Why are big engines so horribly inefficient?

  1. ShawnD

    ShawnD 986
    Science Advisor

    If you look at any car that has 2 available engines, the big engine's gas mileage sucks compared to the small engine. Just as an example, a 2.4L honda accord uses 9.7L of fuel to go 100km while the 3.0L model needs 11.5L of fuel to go that same distance.

    Since EPA fuel estimates are done under controlled conditions, that means the V6 burns almost 20% more fuel to get the same amount of power. Both cars are tested to accelerate at the same rate, drive the same speed, drive on the same track, and do everything as comparable as possible, but the V6 uses 20% more gas. Why?
     
  2. jcsd
  3. I'd say internal friction, more moving parts, bigger piston / cilinder contact surfaces, more compression to generate. etc.
     
  4. Ivan Seeking

    Ivan Seeking 12,520
    Staff Emeritus
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    Also, one might be designed primarily for efficiency and the other for performance. This would be logical given the selection of big or small. How do they compare in performance?
     
  5. Danger

    Danger 9,879
    Gold Member

    There is also the simple matter of a larger engine needing to breathe more because it has bigger lungs. In order to maintain the proper air/fuel ratio, that means that more fuel has to be introduced. The efficiency does change due to other factors, though. The 455 in my El Camino, for instance, gets better mileage than the 403 that was originally in it or the 305 in my old Camaro. The operating conditions also matter. A small motor will almost always get better mileage at a constant speed, but a big one might do better if a lot of acceleration is involved because it doesn't have to work so hard. With natural torque, your gear ratios can be shallower.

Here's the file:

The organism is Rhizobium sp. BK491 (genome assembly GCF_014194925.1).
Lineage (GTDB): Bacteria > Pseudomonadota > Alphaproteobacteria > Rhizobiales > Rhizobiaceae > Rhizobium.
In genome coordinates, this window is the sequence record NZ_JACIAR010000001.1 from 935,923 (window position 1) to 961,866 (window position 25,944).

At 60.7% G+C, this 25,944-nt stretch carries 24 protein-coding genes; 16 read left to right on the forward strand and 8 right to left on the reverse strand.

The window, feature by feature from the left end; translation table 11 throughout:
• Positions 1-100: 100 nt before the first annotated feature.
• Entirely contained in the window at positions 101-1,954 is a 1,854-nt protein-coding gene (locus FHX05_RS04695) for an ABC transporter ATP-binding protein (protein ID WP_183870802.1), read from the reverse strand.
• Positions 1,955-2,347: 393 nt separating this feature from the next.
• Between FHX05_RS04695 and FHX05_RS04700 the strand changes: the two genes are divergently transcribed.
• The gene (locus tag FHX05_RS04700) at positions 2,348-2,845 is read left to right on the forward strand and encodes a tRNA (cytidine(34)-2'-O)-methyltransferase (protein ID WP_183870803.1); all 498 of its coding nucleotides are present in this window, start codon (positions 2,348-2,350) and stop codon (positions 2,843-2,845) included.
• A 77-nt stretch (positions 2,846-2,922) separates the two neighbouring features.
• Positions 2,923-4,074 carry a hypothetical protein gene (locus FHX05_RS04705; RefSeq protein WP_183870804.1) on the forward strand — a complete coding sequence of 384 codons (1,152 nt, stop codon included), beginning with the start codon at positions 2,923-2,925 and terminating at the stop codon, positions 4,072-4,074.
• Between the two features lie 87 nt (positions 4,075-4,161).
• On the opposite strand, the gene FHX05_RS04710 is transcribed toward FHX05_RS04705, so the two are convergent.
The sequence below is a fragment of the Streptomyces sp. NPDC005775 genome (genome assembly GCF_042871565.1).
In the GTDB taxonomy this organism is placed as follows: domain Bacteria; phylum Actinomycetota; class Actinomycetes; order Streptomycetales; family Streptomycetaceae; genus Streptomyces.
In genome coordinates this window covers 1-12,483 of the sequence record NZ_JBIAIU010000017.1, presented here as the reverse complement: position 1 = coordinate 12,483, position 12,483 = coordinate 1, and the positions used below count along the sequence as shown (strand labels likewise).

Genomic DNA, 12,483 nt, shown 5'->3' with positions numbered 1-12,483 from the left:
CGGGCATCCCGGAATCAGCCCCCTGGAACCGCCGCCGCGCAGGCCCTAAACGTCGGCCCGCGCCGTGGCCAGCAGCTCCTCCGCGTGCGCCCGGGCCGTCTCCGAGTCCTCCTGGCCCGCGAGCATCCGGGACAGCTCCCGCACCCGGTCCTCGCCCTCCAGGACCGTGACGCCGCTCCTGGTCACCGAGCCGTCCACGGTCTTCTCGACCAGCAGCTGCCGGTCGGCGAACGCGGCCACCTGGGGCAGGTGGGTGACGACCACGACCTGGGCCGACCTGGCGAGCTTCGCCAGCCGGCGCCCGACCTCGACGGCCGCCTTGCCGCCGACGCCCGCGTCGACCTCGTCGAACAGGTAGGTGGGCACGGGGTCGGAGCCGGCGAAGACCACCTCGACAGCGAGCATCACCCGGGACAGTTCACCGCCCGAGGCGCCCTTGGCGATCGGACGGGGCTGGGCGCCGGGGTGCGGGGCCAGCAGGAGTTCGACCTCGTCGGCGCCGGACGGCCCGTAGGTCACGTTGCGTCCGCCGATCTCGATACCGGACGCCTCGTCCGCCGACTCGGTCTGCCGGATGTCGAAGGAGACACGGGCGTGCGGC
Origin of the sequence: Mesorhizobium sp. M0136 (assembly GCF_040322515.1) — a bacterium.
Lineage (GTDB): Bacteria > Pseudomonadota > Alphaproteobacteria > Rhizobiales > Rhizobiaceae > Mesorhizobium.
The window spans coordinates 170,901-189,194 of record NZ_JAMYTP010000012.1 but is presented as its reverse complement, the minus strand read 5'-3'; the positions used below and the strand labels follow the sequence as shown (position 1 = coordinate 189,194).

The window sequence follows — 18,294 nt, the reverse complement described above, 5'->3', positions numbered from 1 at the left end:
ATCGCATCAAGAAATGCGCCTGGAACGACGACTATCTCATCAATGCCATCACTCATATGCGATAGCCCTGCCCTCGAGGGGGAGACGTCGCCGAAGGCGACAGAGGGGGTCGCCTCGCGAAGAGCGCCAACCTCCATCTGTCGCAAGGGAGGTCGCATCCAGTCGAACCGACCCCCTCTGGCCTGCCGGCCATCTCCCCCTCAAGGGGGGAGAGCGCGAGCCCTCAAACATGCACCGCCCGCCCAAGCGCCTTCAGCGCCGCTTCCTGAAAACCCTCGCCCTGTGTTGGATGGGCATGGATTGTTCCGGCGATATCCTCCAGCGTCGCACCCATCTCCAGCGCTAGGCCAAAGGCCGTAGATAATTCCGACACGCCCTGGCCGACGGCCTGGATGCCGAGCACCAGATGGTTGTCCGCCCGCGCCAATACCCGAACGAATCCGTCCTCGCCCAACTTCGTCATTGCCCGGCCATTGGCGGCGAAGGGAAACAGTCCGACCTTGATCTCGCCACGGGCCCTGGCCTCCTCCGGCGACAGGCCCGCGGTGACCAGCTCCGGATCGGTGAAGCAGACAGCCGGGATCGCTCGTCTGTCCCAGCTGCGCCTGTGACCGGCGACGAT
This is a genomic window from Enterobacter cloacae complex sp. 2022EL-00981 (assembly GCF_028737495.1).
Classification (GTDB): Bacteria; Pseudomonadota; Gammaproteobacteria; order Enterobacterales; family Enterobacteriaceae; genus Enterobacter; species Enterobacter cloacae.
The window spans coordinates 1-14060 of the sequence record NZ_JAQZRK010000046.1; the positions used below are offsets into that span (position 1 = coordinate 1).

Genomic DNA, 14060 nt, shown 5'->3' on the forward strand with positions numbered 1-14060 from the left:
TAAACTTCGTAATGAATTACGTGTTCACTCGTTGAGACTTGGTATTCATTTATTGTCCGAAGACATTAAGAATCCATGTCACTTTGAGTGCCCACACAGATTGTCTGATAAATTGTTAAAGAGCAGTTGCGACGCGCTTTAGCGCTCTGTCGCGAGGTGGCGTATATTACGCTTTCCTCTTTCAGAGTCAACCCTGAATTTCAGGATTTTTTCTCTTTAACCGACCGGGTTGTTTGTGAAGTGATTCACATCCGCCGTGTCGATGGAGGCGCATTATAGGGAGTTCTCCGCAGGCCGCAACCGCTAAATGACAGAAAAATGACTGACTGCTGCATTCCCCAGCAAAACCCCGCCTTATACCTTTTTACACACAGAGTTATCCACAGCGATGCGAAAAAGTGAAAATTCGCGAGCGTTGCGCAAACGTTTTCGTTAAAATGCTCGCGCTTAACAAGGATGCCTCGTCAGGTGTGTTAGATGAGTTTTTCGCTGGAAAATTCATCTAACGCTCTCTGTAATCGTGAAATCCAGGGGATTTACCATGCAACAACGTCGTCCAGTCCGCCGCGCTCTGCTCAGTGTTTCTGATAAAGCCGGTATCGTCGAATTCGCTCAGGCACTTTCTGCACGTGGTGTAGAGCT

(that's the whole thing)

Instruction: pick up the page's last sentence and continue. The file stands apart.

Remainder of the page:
6. russ_watters

    Staff: Mentor

    Actually, the thermodynamic efficiency of an internal combustion engine is not expressed in mpg and is strictly a function of compression ratio. Big engines tend to be inherrently [/b]more[/b] efficient than little ones thermodynamically because the friction losses are smaller proportionally (displacement is a square function of piston diameter, but surface contact area is a linear function).

    There are three simple reasons why cars with bigger engines get lower mpg (assuming otherwise identical cars):

    -Bigger engines mean faster acceleration. which uses more gas than slow, smooth acceleration.
    -Engines of similar type have similar efficiency curves, but bigger engines will run the same car lower-down on that curve. Engines run at optimal thermodynamic efficiency near their optimal power.
    -Bigger engines use more fuel at idle.

    [edit - added a 3rd reason]
     
    Last edited: May 26, 2007
  7. ShawnD

    ShawnD 986
    Science Advisor

    Interesting. The 2.4L and 3.5L Nissan Altima get the same highway gas mileage, and the car salesman said it was because the 3.5L "doesn't need to work as hard". I thought he was making stuff up, but your story agrees with his story.

    Good explanation on the thermodynamics russ. That pretty much explains all of it.
     
  8. Aether

    Aether 717
    Gold Member

    Reason #2 is right; reason #3 is a consequence of reason #2 and therefore it seems redundant; but reason #1 makes no sense to me...are you sure about this one?
     
  9. More engine = more acceleration Aether.
     
  10. edward

    edward 1,003
    Gold Member

    It depends a lot on the drive train and the torque vs horse power curve.

    The new Toyota RAV 4 gets slightly better gas mileage with the 3.5 V6 engine than it does with the 2.4 inline 4 cyl.

    The V6 also has great acceleration.
     
    Last edited: May 26, 2007
  11. Aether

    Aether 717
    Gold Member

    So what? Please explain why "faster acceleration...uses more gas than slow, smooth acceleration."
     
  12. If the engine is turning faster, it sucks in more air. If it has more air, it needs more fuel. More power means more heat. More heat means more waste heat out the exhaust as well.
     
  13. Aether

    Aether 717
    Gold Member

    All true, but unfortunately this doesn't explain why "faster acceleration...uses more gas than slow, smooth acceleration" (which it doesn't).
     
  14. In some cases, the gearing is also quite different.
     
  15. turbo

    turbo 7,366
    Gold Member

    Years ago, my father bought a 1/2 ton Chevy 4x4 with a 305 ci engine, and he routinely got about 4mpg less than my friend's truck and my cousin's truck (both the same model, but with the 350 ci engine).
     
  16. rcgldr

    rcgldr 7,462
    Homework Helper

    Power is equal to force times speed. for example, horsepower = force (lbs) times speed (mph) divided by 375. To generate more acceleration, more force is required. Double the acceleration, double the force, double the power required, and more fuel consumed.